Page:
Epidural Blood Patch


Epidural blood patch (EBP) is a well-established procedure for treatment of cerebrospinal fluid (CSF) leaks arising from the spinal column. This procedure uses autologous blood (the patient’s own blood) injected into the epidural space.


The spinal cord is enclosed within a sac of CSF which is contained by a membranous layer called the dural sac. The epidural space is the space between this dural sac and the bony vertebral column. The blood injected is thought to clot and therefore effectively ‘patch’ the hole in the dura.

What Conditions Does It Treat?

EBP procedure is routinely used to relieve post dural puncture headache caused by epidural complications, but it is important to note that a CSF leak can have other causes.For example, spontaneous (no precipitating event) or traumatic (fall or whiplash injury) causes.


The tear / hole in the dura can cause CSF to leak out which can lower CSF pressure, resulting in postural headaches (worsening with upright posture and relieved upon lying down), neck pain and other neurological symptoms. Widespread pain and inflammation is also possible. CSF leaks are sometimes difficult to diagnose as symptoms may vary between patients, hence, your response to an EBP can also be used to confirm the diagnosis.

How Do I Prepare for the Procedure?

  • You should avoid eating or drinking 6 hours prior
  • We also recommend if you are diabetic or take blood-thinning medications, you should discuss this with your doctor.

How Is It Performed?

EBP is performed under sterile conditions in an operating theatre using mild sedation. Fluoroscopic X-ray guidance allows the operator to accurately position an epidural needle. A doctor will access a vein via a cannula in the arm for drawing your blood to use and keep it sterile. Your treating doctor will then gradually inject a variable amount of blood into the epidural space. You may be asked to feedback during the procedure regarding pressure levels / response.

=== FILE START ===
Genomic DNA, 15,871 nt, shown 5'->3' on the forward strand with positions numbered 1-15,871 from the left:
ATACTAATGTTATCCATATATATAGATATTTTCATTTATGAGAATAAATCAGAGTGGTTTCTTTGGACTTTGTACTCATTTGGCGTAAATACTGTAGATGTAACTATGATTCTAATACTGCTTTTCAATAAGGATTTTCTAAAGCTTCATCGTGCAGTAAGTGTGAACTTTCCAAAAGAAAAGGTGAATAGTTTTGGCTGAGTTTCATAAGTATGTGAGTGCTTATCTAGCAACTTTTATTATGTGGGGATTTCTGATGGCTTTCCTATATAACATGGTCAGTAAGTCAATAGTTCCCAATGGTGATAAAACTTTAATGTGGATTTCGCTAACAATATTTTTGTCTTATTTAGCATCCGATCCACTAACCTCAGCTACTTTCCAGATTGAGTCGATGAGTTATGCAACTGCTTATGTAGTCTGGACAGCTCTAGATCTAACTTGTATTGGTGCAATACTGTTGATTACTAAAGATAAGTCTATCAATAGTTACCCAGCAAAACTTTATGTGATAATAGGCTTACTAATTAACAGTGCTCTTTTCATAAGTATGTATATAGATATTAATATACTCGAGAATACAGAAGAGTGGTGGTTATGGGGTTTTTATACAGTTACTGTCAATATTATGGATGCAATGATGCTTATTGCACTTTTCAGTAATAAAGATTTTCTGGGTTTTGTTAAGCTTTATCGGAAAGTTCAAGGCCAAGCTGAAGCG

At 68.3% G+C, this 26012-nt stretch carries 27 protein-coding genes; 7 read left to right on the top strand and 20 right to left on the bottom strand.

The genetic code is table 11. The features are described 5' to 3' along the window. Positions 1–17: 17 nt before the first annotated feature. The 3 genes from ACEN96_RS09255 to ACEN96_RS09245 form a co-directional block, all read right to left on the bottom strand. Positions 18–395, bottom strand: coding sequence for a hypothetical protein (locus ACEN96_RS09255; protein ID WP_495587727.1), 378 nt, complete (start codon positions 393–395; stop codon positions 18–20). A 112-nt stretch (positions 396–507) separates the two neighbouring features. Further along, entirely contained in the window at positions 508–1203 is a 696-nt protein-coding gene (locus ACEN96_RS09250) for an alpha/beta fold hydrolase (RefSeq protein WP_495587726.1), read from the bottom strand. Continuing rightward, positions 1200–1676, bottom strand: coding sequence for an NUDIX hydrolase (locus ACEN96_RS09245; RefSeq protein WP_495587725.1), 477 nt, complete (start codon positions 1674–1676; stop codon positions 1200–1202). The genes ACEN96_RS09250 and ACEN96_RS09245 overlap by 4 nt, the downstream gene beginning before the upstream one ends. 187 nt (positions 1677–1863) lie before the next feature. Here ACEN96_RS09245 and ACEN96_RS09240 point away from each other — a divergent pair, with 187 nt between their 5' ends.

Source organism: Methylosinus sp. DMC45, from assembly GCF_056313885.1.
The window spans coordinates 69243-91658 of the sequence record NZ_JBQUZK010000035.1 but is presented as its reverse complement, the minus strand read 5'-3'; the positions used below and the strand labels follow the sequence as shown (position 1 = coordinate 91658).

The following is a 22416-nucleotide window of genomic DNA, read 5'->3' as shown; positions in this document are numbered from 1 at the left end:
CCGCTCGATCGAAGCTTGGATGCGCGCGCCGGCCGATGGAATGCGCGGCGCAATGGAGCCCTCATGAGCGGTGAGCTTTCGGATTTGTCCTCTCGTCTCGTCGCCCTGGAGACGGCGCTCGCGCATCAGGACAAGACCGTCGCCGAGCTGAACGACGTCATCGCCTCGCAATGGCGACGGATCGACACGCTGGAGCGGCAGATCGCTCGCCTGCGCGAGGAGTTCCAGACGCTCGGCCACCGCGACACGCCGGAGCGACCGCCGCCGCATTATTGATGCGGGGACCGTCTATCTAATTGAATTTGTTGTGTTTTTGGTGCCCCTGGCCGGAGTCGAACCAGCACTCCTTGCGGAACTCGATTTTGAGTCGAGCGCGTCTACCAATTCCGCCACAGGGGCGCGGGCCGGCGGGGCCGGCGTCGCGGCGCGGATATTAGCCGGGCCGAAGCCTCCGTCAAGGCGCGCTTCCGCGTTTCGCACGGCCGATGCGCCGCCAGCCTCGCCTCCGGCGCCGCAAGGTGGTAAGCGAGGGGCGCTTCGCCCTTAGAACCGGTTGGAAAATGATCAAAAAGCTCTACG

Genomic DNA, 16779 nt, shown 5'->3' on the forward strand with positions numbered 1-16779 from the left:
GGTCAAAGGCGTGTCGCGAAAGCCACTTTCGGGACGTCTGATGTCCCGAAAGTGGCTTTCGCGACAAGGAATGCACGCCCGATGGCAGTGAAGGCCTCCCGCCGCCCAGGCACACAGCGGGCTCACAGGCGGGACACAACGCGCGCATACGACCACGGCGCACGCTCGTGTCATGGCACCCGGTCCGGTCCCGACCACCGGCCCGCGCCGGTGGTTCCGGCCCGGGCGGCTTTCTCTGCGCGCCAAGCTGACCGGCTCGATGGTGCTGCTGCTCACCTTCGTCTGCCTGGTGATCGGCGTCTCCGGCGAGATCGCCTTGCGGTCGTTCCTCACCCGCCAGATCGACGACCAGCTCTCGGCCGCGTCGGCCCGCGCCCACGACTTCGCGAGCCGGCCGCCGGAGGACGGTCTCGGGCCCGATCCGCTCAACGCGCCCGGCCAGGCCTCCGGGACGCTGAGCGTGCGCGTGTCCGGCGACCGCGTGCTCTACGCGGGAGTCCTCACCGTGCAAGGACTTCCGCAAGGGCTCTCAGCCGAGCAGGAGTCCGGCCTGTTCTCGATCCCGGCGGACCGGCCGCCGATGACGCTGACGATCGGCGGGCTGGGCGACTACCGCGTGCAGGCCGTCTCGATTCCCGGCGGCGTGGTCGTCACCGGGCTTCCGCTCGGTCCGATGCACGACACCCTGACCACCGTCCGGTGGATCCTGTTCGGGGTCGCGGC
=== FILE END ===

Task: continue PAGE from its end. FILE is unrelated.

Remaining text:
EBP is typically done lying on your stomach. Your blood pressure and oxygen rates will be monitored

Side Effects/Complications

  • General sedation / procedural risks: drowsiness, infection, local damage to structure, headache
  • Transient back pain – pain may last up to 4 weeks
  • Transient radicular pain – pain down leg/s
  • Local swelling
  • General sedation / procedural risks: drowsiness, infection, headache
  • A feeling of increased pressure in your head as blood volume is injected (transient). However, it is important to note that this transient increase in pressure is a normal feature and a sign that the procedure is being executed effectively.

What To Expect After The Procedure

You will be taken to the recovery room for a few hours where you will lie flat and still and pain levels, BP and vital signs will be monitored.
Your treating doctor will discuss lying and resting on your back for 4-6 hours post procedure. If you do need to go to the toilet, please use the log rolling technique ( see below )
Preferably, you will be kept in hospital overnight. You will need to be driven home by a carer post EBP procedure.


When you get home, it is advised to lie down, rest and take it easy for the next 24-48 hours. The following day you can resume light activity. Return to work may take a bit longer, depending on your individual circumstances and previous level of function.

Post EBP Care and Restrictions

  • Avoid anti-inflammatory medications (up to 7 days, check with your doctor)